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Category Tax Pulse

Tax obligations on shareholder benefits

As a shareholder, the benefits you receive could have significant tax implications. In many cases, shareholders are unaware that a corporation ⁠–⁠ even if wholly owned ⁠–⁠ is a separate taxpayer. Money earned by a corporation is meant to be used for business purposes, paying for expenses or costs associated with the operations of the corporation. If a corporation pays for a shareholder’s personal expenses or permits its assets to be used by the shareholder for personal purposes, a taxable benefit may result. 


The corporate bank account should not be considered the shareholder’s personal piggy bank. When money or property is extracted from the corporation other than through salaries, dividends, repayment of capital or loan or reimbursement of expense, a benefit may have been conferred by the corporation on the shareholder. 


Any benefit conferred on a shareholder by a company must be reported on the shareholder’s personal tax return, unless the shareholder has reimbursed the company in a timely fashion or has credit in his or her shareholder loan before the benefit was received. There may also be GST/HST consequences that need to be addressed. If the Canada Revenue Agency (CRA) audits the corporation, the shareholder could be assessed a benefit in addition to the CRA denying such expenses as deductible to the corporation, and double taxation may result. 


It may be difficult to determine whether an expense is incurred for business purposes if a personal element is involved. This could be the case with meals, entertainment, parties, gifts, travel with family members, etc. It is important to document the reason for the expense to demonstrate it was incurred for business purposes. Expenses that are not deductible to the business (such as golf club dues) may still be a benefit to the shareholder.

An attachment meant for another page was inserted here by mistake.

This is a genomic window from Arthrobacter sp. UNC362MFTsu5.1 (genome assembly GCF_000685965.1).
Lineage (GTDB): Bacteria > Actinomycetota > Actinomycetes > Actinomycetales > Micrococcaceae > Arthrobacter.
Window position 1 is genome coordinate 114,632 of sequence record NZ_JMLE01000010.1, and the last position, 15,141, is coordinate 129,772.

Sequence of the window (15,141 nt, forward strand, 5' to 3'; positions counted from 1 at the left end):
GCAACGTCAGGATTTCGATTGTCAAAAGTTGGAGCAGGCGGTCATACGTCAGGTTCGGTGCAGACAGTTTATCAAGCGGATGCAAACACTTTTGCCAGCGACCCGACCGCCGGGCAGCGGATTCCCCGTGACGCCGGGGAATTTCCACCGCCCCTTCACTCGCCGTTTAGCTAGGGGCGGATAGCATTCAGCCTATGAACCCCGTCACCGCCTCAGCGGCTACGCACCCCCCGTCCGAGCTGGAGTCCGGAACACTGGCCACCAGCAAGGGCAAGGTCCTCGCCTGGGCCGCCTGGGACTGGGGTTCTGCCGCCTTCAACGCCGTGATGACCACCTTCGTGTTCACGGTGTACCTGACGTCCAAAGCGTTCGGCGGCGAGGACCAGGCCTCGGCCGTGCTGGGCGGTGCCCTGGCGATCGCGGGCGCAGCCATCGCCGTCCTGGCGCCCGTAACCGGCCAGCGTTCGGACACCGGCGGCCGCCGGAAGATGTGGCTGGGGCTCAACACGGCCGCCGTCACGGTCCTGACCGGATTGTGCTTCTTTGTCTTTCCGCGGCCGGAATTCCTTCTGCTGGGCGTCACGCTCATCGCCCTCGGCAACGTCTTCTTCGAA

If corporate‑owned property (such as an aircraft, a luxury yacht or a cottage) is used by the shareholder for personal reasons, the benefit may be calculated as what the shareholder would have had to pay for the same benefit in the same circumstances if he or she had not been a shareholder of the company. In order to address this issue, the shareholder is charged with fair market value rent. On occasion, fair market value rent may not be adequate to provide the business with a reasonable return on the cost or the value of its investment, and the benefit will be computed based on a normal rate of return on the greater of the cost or the fair market value. An offset of the benefit may be possible if the shareholder provided the funds to purchase the property, and the offset will be equal to the foregone interest on the loan. 


A shareholder can avoid the shareholder benefit rules by characterizing the extraction of corporate funds as a loan. In order to avoid the shareholder benefit rules, it is necessary to document a debtor‑creditor relationship. This may include a loan agreement and terms of repayment. In addition, one of the following conditions must also be met:


a) The company is in the money lending business. Under recent changes, more than 90% of the total outstanding loans at any time during which the shareholder loan is outstanding must be owed by arm’s‑length parties;


b) The loan is repaid no later than one taxation year after the year the loan is made, and the loan is not part of a series of loans and repayments. For example, a loan made on July 1, 2023 must be repaid by December 31, 2024 (assuming the corporation has a calendar year‑end). Annual dividends declared to clear out the loans are acceptable to the CRA; or


c) The loan has been provided to a shareholder who is also an employee by virtue of his/her employment. The loan must be provided to enable the employee to purchase a home, a car used for work or shares of the employer, and bona fide arrangements are made for the repayment of the loan. A loan can be considered to be given to the employee qua employment if it can be considered part of a reasonable employee remuneration package. Where the shareholder is also an employee, it is difficult to argue the loan is received as an employee unless other employees are given the ability to borrow funds for the same reasons.


Even if the loan is exempted from income under one of the exceptions, interest at prescribed rate (currently 5%) less the amount paid on the loan no later than 30 days after the end of the year must still be calculated and included in income. If the loan is included in income, no interest benefit will need to be included. In addition, a repayment of the loan may be deductible. 


The rules governing shareholder benefits are complex. It is important to identify whether such a situation exists on a timely basis and discuss the best path forward with your tax advisor.

Know your options

For more information:

Segal GCSE Tax Team

New trust reporting requirements take effect